“The most important thing is that you enjoy the day, so don’t put yourself under too much pressure to cook overly complicated recipes. Plan everything out beforehand and stick to that plan. You can find everything you need to help you cook safely this Christmas Day at www.safefood.eu.”

Talking turkey: Christmas dinner tips!

Get your fridge ready

Ahead of the festive rush give your fridge a good clean with warm soapy water; you can also re-arrange the shelves to make room for your turkey – remember to store it on the bottom shelf so any drips won’t land on ready to eat foods which could spread germs leaving these foods unsafe to eat. You should also ensure any foods past their use-by-date are thrown out. If you need to make extra fridge space, you can store vegetables and drinks (except milk and fruit juices) in a cool place.


Helping to ensure everyone has a safe and tasty turkey over the holiday season is Dr Gary Kearney from safefood and Q-Radio breakfast show presenters Jordan Humphries and Ryan A.

How much turkey do you need?

Don’t buy too big a turkey – you may be fed up with it before it is all eaten. If you’re unsure, ask your Butcher and think about how many people you’re cooking for (children eat less than adults) and whether you want any leftovers.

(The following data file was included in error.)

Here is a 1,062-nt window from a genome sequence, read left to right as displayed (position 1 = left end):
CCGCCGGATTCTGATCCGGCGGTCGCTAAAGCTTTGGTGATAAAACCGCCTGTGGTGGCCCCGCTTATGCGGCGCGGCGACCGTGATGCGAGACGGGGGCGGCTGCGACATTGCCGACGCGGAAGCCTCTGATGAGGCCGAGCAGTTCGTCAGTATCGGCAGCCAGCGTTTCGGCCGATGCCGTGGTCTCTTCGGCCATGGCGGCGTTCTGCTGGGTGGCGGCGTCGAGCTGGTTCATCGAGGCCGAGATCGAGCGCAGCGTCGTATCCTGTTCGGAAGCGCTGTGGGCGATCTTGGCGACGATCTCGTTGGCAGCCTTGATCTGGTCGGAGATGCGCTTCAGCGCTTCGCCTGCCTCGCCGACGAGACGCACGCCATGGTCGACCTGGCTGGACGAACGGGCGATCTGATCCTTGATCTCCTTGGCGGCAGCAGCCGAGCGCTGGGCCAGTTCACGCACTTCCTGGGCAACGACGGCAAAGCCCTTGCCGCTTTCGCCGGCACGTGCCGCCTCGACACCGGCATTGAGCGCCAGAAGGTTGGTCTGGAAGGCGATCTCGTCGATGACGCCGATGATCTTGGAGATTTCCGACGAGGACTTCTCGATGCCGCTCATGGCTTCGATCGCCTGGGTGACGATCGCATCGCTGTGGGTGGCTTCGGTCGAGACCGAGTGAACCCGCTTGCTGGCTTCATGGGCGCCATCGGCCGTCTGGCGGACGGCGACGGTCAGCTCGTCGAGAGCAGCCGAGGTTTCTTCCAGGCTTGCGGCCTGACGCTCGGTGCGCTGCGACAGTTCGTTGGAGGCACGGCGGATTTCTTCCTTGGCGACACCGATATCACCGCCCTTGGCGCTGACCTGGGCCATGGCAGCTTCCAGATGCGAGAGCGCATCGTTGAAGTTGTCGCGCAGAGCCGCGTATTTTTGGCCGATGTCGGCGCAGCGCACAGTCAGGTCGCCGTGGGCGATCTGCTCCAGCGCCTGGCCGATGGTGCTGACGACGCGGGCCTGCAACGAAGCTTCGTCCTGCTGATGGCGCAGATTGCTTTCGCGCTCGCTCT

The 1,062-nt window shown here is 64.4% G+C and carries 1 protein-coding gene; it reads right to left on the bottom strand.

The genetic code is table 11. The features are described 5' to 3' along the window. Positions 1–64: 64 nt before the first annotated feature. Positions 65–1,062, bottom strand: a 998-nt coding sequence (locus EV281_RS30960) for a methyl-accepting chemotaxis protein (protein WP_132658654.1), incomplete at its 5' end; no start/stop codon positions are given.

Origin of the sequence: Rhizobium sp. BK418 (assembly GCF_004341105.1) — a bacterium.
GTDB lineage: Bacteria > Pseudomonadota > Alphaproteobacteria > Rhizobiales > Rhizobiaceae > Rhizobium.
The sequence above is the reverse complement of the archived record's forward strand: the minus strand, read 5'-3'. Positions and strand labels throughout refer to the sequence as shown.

• For 4-6 people, a 3-4kg turkey should do
    • For 6-8 people, a 4-5kg turkey should do
    • For 8-10 people, a 5-6 kg turkey should do.

 

Give yourself enough time to defrost

For a frozen turkey or any frozen poultry, the safest and recommended way to defrost it is to place it on a dish or tray on the bottom shelf of your fridge. You should allow 24 hours for every 4-5 pounds/1.8-2.2kg and give yourself plenty of time – it can take up to 3 days to fully defrost a frozen 7.5kg/15lb turkey, so you may need to take it out to defrost on December 22nd.

You’ll know it’s fully defrosted when:

  • the body is soft
  • the legs can be moved and
  • there are no ice crystals inside the cavity

Once thoroughly defrosted, a previously frozen turkey cooks the same way as a fresh turkey.

Don’t wash that bird

Do not wash your turkey or any poultry as this splashes food poisoning bacteria around your kitchen through drips, drops and splashes – proper cooking will actually kill any germs present. If you do need to clean the bird, wipe it with a disposable paper towel, discarding the used paper towel and any packaging directly in to the bin. Handle your turkey as little as possible and wash your hands and surfaces thoroughly with warm soapy water.

How long to cook your turkey

Raw poultry and meat can contain germs like Salmonella and Campylobacter, so it’s important to cook these foods thoroughly. Preheat your oven to 180° (Fan Assisted) and cover the turkey with tinfoil during cooking as this helps it to cook more evenly and gives a more “juicy” product. The turkey should be basted every hour during cooking. (the tinfoil can be removed for the last half hour to finally brown the skin). You can find cooking times for your turkey size at www.safefood.eu